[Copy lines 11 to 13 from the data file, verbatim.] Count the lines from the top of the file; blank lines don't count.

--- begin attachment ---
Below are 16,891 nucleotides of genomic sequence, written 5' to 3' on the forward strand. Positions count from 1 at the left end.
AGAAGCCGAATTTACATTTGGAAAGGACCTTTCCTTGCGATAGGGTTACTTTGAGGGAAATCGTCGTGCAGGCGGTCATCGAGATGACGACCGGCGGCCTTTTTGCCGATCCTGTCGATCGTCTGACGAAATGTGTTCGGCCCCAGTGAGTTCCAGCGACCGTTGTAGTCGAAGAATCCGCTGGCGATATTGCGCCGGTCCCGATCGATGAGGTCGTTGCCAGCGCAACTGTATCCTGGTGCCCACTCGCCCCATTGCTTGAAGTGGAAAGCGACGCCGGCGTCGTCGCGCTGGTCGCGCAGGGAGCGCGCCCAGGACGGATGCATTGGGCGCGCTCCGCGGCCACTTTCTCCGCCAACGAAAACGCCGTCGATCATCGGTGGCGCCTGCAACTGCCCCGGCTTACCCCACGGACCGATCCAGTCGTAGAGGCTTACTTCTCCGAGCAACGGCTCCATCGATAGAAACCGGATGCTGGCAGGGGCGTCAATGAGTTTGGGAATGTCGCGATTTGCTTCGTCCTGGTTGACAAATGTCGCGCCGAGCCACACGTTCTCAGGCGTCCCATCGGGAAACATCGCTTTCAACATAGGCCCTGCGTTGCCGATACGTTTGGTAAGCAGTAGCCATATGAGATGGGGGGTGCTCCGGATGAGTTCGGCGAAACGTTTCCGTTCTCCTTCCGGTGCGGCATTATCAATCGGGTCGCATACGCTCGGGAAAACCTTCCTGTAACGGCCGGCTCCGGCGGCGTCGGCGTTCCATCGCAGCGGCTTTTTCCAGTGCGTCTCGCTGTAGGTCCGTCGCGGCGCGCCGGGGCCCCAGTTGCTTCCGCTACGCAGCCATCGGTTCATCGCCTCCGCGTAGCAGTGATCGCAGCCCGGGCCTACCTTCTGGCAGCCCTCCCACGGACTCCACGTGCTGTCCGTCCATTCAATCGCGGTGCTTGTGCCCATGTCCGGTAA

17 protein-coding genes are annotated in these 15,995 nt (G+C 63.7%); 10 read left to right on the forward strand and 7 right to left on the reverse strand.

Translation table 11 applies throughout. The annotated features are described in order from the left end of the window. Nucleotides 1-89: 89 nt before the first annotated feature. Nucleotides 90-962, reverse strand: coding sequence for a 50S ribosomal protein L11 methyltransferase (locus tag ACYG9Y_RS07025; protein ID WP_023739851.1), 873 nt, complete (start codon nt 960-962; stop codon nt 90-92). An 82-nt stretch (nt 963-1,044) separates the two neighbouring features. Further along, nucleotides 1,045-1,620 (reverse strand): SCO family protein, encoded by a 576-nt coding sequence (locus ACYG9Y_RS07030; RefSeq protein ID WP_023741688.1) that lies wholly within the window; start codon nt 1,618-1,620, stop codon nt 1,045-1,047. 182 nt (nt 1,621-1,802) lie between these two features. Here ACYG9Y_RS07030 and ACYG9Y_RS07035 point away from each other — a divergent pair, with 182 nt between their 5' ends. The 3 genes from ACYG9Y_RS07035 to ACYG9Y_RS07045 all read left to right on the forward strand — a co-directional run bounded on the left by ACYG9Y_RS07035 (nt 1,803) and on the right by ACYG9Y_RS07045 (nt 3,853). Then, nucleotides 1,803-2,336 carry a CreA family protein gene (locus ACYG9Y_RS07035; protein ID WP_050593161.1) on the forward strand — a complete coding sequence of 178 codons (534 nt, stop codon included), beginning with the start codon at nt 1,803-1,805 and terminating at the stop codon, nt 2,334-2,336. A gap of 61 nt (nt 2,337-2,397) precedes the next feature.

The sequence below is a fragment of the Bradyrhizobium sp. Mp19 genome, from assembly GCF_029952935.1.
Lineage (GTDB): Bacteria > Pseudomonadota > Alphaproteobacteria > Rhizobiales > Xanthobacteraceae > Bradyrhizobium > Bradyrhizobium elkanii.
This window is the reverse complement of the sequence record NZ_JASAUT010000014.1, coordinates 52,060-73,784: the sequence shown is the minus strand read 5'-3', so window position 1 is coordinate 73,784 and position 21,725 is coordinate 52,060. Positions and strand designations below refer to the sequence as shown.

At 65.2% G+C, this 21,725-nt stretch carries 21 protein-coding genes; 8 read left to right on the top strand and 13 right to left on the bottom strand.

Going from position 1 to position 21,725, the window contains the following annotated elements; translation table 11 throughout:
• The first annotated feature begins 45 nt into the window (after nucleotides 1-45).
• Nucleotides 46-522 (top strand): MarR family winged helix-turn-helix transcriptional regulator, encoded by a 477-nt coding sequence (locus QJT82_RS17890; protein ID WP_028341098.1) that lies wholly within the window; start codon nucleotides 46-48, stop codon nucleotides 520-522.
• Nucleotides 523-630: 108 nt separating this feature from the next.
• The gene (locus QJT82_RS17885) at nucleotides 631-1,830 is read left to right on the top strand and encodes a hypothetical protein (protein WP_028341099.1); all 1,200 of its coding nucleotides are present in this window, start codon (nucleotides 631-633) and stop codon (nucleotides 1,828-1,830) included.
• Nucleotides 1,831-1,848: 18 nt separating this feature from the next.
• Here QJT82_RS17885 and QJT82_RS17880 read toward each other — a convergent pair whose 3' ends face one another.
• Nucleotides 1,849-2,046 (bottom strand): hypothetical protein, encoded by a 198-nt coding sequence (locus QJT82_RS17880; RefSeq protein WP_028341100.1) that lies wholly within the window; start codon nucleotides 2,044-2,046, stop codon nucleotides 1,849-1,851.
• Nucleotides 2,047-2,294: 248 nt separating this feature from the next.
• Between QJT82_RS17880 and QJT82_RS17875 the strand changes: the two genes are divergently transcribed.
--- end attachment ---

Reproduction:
• Nucleotides 46-522 (top strand): MarR family winged helix-turn-helix transcriptional regulator, encoded by a 477-nt coding sequence (locus QJT82_RS17890; protein ID WP_028341098.1) that lies wholly within the window; start codon nucleotides 46-48, stop codon nucleotides 520-522.
• Nucleotides 523-630: 108 nt separating this feature from the next.
• The gene (locus QJT82_RS17885) at nucleotides 631-1,830 is read left to right on the top strand and encodes a hypothetical protein (protein WP_028341099.1); all 1,200 of its coding nucleotides are present in this window, start codon (nucleotides 631-633) and stop codon (nucleotides 1,828-1,830) included.